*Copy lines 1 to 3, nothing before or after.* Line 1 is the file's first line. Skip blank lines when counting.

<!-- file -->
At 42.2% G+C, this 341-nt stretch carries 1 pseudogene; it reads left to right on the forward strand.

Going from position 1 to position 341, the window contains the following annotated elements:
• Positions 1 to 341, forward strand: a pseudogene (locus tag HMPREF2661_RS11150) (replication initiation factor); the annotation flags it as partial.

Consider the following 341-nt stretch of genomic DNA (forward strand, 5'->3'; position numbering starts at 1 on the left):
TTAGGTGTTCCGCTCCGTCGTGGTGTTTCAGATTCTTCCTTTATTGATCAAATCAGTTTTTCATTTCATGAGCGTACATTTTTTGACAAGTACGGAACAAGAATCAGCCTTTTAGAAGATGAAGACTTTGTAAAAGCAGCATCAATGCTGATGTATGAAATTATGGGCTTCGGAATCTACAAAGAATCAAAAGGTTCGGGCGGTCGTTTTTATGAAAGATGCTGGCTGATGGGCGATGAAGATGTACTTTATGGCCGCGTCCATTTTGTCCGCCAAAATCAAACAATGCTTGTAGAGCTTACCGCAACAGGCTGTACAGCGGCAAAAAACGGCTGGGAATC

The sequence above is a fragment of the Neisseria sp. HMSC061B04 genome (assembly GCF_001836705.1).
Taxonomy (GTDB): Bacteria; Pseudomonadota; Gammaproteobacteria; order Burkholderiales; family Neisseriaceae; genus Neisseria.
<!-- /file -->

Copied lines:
At 42.2% G+C, this 341-nt stretch carries 1 pseudogene; it reads left to right on the forward strand.

Going from position 1 to position 341, the window contains the following annotated elements:
• Positions 1 to 341, forward strand: a pseudogene (locus tag HMPREF2661_RS11150) (replication initiation factor); the annotation flags it as partial.